In order for the family to unify it is important to understand the wants and needs of everyone involved. Everyone should have the opportunity to voice their own opinion, have their needs met, and feel valued. In the book Counseling with Our Counsels, Elder Ballard talks about what a quorum of 12 counsel is like. If we use their example as a guide, I believe we can utilize family counsel and develop stronger, more organized families.
“Let me share with you a typical experience in a meeting of the Quorum of the Twelve. They always work from an agenda. The agenda is distributed to each member of the Twelve the night before the meeting so that they have an opportunity to read, ponder, and consider each item in preparation for the meeting. When they meet together they usually express love and concern for one another. After an opening prayer, in which a request is made for the Spirit to be in the meeting, the President of the Twelve addresses each item on the agenda one by one. He may make some short preparatory comments that he feels is necessary concerning the item, and then he presents the item or asks one of the Twelve to present the item for discussion.
The Brethren express their thoughts and feelings. They are men of strong character, men from different backgrounds–they are certainly not “yes” men. They speak as they are moved by the Spirit. They strive to feel the manifestations of the Spirit concerning the item being discussed, which may necessitate a change in their own feelings and thoughts in order to be in harmony with the entire Council. When the PResident of the Twelve senses a unity taking place concerning the item on the agenda, he may ask for a recommendation, or one of the Twelve may present a recommendation to the Twelve. THe recommendation remarkably summarizes the feelings of the total Council. The President will then state, “We have before us a recommendation. Is there any further discussion?” Each member of the Twelve will have an opportunity again to express himself. They don’t repeat what has already been said; rather. there is an unusual economy of expression in order to ascertain the total views of the Council. After all who have a desire to speak have done so, the recommendation may be modified. The recommendation is then presented to the form of a motion by a member of the Twelve, and is seconded by another. The President of the Twelve then asks for the vote of the Quorum; thus, the Twelve make decisions in harmony, unity, and faith, with the combined judgement of each member and in harmony with the Spirit.”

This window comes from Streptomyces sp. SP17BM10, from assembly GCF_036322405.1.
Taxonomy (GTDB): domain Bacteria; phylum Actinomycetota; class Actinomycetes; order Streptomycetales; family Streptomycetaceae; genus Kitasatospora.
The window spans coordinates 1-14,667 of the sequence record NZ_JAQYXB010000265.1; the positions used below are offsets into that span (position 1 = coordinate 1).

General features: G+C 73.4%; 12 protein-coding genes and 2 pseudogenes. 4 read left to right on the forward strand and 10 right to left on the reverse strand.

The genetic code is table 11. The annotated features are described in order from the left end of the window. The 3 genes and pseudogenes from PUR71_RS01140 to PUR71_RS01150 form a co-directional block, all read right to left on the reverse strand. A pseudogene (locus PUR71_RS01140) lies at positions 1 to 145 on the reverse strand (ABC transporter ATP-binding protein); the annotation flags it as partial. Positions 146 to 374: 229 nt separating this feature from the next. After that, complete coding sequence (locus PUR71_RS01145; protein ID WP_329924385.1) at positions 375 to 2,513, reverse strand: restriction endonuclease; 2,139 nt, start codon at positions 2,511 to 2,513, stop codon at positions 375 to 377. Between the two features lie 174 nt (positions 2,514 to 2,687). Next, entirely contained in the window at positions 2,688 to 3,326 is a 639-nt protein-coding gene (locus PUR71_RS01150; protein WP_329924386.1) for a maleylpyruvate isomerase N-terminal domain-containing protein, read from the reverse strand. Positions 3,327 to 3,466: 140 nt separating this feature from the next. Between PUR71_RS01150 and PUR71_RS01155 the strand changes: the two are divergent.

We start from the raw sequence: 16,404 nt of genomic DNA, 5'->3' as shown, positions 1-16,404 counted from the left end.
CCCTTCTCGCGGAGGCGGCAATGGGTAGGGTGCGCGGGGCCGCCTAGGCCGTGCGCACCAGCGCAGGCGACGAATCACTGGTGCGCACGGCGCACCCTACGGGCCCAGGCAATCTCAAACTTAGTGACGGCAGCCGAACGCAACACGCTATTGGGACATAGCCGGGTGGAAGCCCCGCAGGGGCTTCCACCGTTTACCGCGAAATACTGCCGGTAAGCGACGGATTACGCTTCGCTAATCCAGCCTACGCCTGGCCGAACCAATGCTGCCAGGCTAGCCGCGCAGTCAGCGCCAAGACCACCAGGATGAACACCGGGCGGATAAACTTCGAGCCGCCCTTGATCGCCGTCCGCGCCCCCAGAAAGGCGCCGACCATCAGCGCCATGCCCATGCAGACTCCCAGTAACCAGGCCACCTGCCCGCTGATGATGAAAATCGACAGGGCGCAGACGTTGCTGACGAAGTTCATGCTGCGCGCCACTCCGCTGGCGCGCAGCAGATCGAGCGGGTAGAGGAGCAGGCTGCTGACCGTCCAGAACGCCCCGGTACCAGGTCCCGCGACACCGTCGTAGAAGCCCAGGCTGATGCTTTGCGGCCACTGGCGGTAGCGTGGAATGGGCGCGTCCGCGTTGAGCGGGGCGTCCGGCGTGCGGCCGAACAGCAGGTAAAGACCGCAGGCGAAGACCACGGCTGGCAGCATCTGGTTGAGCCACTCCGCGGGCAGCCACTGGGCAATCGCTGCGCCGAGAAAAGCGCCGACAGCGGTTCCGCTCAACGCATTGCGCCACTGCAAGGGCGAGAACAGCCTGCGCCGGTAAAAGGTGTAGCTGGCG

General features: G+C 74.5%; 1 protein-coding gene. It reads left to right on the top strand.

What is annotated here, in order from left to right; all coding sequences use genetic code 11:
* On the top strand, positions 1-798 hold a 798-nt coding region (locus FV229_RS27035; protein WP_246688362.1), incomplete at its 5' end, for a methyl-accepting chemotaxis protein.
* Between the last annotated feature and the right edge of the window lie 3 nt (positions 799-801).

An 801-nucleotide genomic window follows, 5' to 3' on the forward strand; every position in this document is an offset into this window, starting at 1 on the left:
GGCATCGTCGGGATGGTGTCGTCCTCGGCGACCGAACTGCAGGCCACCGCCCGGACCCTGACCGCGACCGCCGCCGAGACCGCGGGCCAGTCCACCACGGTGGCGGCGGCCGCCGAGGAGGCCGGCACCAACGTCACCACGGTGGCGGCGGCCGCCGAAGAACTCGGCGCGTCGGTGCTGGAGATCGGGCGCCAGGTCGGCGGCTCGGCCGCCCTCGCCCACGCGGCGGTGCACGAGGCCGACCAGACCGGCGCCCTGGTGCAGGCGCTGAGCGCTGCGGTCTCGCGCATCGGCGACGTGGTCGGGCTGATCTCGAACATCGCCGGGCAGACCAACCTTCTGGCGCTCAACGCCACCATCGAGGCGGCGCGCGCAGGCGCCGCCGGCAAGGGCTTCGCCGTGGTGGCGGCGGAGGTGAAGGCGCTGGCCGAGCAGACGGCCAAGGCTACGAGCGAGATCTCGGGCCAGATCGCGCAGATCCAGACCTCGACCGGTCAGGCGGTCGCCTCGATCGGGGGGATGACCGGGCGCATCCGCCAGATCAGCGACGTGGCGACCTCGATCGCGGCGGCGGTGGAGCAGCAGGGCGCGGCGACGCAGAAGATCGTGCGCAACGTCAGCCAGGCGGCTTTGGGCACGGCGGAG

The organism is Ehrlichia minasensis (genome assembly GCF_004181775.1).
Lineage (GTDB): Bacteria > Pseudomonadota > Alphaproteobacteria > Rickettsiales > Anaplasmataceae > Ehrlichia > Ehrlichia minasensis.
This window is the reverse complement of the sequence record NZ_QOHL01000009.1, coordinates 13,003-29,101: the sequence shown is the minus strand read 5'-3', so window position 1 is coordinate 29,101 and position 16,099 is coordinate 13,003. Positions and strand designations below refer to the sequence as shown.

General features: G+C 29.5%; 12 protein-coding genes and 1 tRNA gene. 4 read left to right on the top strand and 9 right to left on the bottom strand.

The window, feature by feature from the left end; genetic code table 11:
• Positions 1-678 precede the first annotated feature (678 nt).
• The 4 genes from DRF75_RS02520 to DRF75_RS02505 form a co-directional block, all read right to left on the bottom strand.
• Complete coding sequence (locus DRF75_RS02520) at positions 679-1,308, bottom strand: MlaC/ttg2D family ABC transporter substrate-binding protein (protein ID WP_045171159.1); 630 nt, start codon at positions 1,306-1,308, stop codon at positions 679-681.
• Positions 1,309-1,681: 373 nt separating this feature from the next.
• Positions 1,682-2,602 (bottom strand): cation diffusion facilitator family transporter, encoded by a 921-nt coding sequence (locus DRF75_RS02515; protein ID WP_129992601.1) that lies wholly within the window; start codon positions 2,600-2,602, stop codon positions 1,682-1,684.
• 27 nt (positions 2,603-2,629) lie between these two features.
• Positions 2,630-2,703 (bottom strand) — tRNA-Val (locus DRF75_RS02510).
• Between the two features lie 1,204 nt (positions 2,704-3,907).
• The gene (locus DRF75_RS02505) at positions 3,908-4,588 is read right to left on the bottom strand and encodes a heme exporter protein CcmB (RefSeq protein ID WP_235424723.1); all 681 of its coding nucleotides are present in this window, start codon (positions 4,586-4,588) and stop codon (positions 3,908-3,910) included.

I was impressed with the example of the brethren. Imagine trying to get twelve very different people to agree on the exact same thing unanimously, on multiple topics. I love that they rely on the Spirit to help them come to make their decisions.
My children are still young but, my husband and I counsel together on behalf of our family. We start out with a prayer then we discuss any issues that need to be addressed, each child and their needs (mental, physical, emotional, spiritual, ect.), and make plans for our family (vacations, whats going on in the near future, ect.).
I think our little family counsels could be improved by following the example of the Twelve and not leaving an issue until there is unity on the decision. I also think would do well to implement an agenda. If we made a list of items to discuss and gave it thought before the actual meeting, I believe we would get a lot more accomplished.
While I was growing up my dad held a Father’s counsel. During this counsel, each of us kids would take a turn to go talk to my dad one on one. We were able to discuss anything we wanted. It was a really neat experience for me. I learned things about my dad that I wouldn’t have otherwise. And I told him things that I probably wouldn’t have. It is a tradition that I cherish from my childhood.
Here is a great article to read on the four types of Family Counsel to have; General Family Counsel, Executive Family Counsel, Limited Counsel, and One-on-one Counsel. (It even comes with a super cute agenda print out.)
Strong Families quote: